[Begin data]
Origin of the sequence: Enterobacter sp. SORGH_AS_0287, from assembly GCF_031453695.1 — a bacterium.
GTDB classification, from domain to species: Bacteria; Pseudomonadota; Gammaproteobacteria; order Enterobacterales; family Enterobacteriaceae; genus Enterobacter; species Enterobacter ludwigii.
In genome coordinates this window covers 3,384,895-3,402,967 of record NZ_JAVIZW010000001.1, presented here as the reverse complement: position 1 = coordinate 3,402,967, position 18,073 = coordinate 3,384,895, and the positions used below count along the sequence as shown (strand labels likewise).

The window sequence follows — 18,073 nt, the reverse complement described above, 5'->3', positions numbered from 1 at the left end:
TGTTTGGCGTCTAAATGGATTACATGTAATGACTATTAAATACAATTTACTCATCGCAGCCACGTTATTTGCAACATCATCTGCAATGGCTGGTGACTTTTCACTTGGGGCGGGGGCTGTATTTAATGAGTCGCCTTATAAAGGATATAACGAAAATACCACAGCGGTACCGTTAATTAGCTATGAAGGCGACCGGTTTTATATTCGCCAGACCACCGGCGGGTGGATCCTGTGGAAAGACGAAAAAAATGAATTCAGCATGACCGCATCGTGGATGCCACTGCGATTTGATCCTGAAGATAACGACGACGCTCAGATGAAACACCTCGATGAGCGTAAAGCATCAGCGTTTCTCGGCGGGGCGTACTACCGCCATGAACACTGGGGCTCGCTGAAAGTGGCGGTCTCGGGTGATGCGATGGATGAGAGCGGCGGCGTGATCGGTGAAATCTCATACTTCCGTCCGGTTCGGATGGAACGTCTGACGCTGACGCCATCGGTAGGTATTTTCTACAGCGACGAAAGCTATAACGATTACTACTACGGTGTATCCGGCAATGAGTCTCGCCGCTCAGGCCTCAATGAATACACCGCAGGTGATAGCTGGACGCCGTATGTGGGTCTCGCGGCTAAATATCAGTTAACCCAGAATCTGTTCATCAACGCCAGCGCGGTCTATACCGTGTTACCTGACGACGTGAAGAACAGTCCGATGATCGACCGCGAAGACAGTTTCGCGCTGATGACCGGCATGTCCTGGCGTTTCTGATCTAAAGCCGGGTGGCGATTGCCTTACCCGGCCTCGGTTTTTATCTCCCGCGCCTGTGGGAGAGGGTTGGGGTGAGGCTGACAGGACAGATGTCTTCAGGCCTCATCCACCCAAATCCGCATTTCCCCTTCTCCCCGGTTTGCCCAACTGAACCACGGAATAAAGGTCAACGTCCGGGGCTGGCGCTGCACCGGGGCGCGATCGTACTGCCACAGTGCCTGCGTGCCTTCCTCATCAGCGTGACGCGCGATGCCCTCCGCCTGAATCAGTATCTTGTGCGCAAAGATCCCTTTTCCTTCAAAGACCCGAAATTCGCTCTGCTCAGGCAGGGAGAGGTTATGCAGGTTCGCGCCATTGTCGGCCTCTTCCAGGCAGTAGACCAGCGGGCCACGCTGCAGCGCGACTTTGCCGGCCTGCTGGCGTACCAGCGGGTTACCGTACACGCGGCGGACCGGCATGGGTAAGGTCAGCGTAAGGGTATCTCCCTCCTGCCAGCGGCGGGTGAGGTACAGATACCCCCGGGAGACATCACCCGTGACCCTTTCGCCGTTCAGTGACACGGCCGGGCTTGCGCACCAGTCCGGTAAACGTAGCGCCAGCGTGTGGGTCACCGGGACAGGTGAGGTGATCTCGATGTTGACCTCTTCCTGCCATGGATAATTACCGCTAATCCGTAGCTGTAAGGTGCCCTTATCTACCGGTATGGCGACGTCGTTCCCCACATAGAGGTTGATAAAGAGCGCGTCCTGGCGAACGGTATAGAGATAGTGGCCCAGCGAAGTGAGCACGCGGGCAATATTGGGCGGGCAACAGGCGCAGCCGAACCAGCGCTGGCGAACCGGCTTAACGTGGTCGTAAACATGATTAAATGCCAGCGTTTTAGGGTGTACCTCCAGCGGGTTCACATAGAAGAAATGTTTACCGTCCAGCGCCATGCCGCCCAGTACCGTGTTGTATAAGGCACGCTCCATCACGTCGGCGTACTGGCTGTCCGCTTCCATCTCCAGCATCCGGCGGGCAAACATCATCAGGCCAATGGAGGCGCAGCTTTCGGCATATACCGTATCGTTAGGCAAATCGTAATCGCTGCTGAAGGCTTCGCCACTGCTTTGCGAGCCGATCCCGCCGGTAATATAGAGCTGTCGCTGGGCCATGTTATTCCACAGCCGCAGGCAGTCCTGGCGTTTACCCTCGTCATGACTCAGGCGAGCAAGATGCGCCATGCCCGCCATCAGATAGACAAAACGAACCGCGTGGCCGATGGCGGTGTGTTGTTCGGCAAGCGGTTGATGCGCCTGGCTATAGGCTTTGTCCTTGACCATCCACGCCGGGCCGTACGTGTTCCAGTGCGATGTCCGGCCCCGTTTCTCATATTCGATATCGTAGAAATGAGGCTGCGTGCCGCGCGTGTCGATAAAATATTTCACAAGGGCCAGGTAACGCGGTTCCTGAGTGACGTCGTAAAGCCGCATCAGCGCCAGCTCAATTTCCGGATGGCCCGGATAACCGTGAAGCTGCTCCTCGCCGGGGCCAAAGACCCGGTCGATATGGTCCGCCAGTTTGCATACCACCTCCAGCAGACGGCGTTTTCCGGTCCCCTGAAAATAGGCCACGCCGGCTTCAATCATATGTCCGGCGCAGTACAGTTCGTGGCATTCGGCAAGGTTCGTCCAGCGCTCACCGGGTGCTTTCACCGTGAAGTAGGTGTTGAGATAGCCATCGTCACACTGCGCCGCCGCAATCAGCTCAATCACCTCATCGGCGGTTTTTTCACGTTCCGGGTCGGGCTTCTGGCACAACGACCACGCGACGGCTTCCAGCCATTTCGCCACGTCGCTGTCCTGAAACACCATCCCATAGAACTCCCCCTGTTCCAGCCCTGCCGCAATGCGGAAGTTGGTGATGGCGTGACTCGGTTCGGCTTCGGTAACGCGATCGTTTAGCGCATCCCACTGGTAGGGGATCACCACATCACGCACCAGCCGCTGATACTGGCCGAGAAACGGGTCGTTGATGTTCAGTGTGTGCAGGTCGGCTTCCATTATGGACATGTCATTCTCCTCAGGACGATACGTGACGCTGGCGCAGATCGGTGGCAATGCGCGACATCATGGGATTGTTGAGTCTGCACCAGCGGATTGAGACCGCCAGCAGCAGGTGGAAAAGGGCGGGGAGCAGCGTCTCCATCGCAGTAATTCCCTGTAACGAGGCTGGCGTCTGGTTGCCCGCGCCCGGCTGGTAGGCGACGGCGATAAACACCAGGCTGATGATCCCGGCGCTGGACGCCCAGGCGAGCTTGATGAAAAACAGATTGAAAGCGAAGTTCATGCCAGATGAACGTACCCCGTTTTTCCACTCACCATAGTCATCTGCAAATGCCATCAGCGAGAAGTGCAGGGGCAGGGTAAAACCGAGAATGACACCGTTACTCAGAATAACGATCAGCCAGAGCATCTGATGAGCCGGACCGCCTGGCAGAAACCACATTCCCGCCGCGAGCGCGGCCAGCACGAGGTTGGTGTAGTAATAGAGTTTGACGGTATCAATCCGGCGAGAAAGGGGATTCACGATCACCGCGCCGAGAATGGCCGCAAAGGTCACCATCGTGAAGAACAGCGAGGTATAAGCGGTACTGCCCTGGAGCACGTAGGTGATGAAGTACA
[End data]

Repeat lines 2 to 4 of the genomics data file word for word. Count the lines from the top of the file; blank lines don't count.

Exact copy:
GTDB classification, from domain to species: Bacteria; Pseudomonadota; Gammaproteobacteria; order Enterobacterales; family Enterobacteriaceae; genus Enterobacter; species Enterobacter ludwigii.
In genome coordinates this window covers 3,384,895-3,402,967 of record NZ_JAVIZW010000001.1, presented here as the reverse complement: position 1 = coordinate 3,402,967, position 18,073 = coordinate 3,384,895, and the positions used below count along the sequence as shown (strand labels likewise).

The window sequence follows — 18,073 nt, the reverse complement described above, 5'->3', positions numbered from 1 at the left end: